The Elvis Java class library


Elvis is a Java class library that can be included in applications to ensure that, on a particular workstation system, for a particular user, there is only one instance of that application running.

This single application is referred to as the One True Elvis; other instances of the same application are Elvis Clients, aka Elvis Impersonators. If there are multiple users on a machine (for example, on a Linux or Solaris system), or if a user has invoked multiple different applications, there may be multiple One True Elvis's on a system. However, for a given application, there will never be more than a single One True Elvis of that application for a given user.

The concept of Elvis is inspired by the Jext project's org.jext.JextLoader class, but provides more general and secure implementation.

Using Elvis

Elvis is intended for use when you want only one instance of an application to exist for a given user.

It's expected that Elvis clients will simply pass the One True Elvis their command line arguments (and possibly other information) for processing, and then exit.

The model of behavior for the One True Elvis is this:

  1. Application initializes and sets up Elvis;
  2. Elvis looks for another Elvis implementing the same application for the same user on the system;
  3. Finding none, Elvis registers himself as the One True Elvis;
  4. Elvis creates the listener thread, and returns to the application;
  5. the listener waits for requests from Elvis clients;
  6. the listener processes requests as they are received.

The model of client interaction for Elvis is this:

  1. Elvis client initializes and sets up Elvis;
  2. Elvis looks for another Elvis implementing the same application for the same user on the system;
  3. finding one, the Elvis returns control to the application;
  4. the application, determining that Elvis is not the One True Elvis, asks its Elvis Impersonator to pass its commandline information to the One True Elvis;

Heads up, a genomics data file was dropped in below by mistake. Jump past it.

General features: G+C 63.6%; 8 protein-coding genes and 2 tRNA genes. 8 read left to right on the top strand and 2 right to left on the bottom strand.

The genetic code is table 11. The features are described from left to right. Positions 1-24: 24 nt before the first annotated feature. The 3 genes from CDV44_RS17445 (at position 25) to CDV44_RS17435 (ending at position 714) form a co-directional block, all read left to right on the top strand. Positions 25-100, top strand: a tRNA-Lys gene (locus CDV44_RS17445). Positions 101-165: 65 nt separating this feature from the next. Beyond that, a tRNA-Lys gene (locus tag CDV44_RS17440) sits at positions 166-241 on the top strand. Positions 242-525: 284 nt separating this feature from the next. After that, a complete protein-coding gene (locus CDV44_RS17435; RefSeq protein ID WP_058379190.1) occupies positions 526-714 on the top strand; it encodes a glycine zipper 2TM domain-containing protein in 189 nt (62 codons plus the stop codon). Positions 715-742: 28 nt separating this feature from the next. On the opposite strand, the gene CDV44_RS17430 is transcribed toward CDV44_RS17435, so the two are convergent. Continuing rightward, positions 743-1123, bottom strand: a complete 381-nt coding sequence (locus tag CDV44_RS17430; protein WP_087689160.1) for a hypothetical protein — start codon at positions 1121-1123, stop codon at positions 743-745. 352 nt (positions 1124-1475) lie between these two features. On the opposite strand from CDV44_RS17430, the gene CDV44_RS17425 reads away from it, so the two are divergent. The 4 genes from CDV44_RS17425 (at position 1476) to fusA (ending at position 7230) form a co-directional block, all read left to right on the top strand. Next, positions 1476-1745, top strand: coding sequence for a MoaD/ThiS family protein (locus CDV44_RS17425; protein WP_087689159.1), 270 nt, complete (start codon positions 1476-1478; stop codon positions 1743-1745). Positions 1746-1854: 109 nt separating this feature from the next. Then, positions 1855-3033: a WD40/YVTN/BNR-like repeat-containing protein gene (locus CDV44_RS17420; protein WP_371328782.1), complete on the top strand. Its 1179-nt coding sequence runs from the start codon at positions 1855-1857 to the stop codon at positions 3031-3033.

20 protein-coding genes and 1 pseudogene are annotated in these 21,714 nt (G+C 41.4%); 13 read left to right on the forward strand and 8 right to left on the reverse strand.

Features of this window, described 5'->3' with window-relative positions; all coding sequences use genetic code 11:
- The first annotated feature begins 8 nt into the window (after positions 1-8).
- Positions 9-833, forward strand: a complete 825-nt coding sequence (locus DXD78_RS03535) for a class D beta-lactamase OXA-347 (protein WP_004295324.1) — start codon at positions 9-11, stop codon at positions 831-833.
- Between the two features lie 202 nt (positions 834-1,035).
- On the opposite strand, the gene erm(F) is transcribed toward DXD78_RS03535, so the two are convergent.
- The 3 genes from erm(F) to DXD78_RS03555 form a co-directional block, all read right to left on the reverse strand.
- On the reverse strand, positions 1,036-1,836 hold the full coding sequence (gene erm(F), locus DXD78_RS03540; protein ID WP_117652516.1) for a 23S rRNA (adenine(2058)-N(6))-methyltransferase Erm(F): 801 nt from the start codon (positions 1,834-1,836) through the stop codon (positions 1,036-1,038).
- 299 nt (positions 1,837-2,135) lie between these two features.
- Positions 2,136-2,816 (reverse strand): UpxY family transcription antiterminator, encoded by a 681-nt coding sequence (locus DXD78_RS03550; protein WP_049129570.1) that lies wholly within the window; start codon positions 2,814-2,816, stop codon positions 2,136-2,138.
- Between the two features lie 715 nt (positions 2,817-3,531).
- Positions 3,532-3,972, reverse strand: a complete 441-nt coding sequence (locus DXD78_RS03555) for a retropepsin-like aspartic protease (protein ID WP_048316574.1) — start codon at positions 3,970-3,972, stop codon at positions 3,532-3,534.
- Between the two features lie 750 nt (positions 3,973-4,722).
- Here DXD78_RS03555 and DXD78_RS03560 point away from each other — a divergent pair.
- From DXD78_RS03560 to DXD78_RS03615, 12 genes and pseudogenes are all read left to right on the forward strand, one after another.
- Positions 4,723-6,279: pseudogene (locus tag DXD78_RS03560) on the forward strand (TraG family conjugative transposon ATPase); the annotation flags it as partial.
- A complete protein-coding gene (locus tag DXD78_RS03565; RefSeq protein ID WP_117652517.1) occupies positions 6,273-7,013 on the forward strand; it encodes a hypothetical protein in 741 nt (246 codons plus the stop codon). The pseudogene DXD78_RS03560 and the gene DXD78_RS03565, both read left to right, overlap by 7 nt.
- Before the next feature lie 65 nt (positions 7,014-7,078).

5. the client exits.

For more information about how to use Elvis, see the (not yet written) Elvis How-To, and the (not yet available) Elvis Javadoc.

What Elvis is not

Elvis is not a program you can run. Instead, Java developers can include Elvis in their application to ensure that only a single instance of the application exists for a given user on a given machine.

Elvis is not intended for session/connection based interprocess communications, or for persistent clients. Elvis isn't a replacement for RMI, Corba, System V IPC, sockets, or other traditional and more general methods of extended interprocess communications.

Features of Elvis

Security Elvis only accepts connections from the local host. Connections originating from other hosts are logged and rejected. If too many such connections are received, Elvis will exit on the assumption that this is a exploit attempt.
Uniqueness Elvis works regardless of the number of JVMs that may be running for a given user, or the number of users on the machine. Not yet completely implemented.


SourceForge Logo Hosting and related project support for Elvis is provided by SourceForge.
[Synaptics Logo] Elvis originates at Synaptics, Inc.

Last updated May 2, 2002 by Christopher Heiny